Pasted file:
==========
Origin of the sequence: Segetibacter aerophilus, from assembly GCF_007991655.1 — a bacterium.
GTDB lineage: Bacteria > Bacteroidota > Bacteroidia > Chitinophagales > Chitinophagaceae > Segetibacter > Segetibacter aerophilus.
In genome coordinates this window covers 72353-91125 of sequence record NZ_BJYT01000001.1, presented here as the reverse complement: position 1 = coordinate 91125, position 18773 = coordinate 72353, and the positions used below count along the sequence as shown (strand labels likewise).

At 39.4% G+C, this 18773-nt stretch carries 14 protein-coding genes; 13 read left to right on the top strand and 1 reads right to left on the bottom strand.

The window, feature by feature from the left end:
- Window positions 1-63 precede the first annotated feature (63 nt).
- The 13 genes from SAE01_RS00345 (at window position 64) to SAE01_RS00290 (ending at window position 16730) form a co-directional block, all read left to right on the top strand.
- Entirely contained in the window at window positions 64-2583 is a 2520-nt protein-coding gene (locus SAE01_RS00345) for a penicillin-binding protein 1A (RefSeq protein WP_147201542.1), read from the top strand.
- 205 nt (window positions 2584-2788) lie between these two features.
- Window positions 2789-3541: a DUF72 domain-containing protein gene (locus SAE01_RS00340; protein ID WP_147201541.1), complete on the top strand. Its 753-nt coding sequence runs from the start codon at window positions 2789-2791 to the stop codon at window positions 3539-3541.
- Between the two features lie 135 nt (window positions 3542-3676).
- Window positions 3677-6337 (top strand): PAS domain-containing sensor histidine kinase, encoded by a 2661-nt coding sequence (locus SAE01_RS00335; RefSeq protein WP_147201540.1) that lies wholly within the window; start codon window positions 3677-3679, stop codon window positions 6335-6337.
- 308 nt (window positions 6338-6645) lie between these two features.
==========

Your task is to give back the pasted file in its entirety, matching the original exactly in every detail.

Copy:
Origin of the sequence: Segetibacter aerophilus, from assembly GCF_007991655.1 — a bacterium.
GTDB lineage: Bacteria > Bacteroidota > Bacteroidia > Chitinophagales > Chitinophagaceae > Segetibacter > Segetibacter aerophilus.
In genome coordinates this window covers 72353-91125 of sequence record NZ_BJYT01000001.1, presented here as the reverse complement: position 1 = coordinate 91125, position 18773 = coordinate 72353, and the positions used below count along the sequence as shown (strand labels likewise).

At 39.4% G+C, this 18773-nt stretch carries 14 protein-coding genes; 13 read left to right on the top strand and 1 reads right to left on the bottom strand.

The window, feature by feature from the left end:
- Window positions 1-63 precede the first annotated feature (63 nt).
- The 13 genes from SAE01_RS00345 (at window position 64) to SAE01_RS00290 (ending at window position 16730) form a co-directional block, all read left to right on the top strand.
- Entirely contained in the window at window positions 64-2583 is a 2520-nt protein-coding gene (locus SAE01_RS00345) for a penicillin-binding protein 1A (RefSeq protein WP_147201542.1), read from the top strand.
- 205 nt (window positions 2584-2788) lie between these two features.
- Window positions 2789-3541: a DUF72 domain-containing protein gene (locus SAE01_RS00340; protein ID WP_147201541.1), complete on the top strand. Its 753-nt coding sequence runs from the start codon at window positions 2789-2791 to the stop codon at window positions 3539-3541.
- Between the two features lie 135 nt (window positions 3542-3676).
- Window positions 3677-6337 (top strand): PAS domain-containing sensor histidine kinase, encoded by a 2661-nt coding sequence (locus SAE01_RS00335; RefSeq protein WP_147201540.1) that lies wholly within the window; start codon window positions 3677-3679, stop codon window positions 6335-6337.
- 308 nt (window positions 6338-6645) lie between these two features.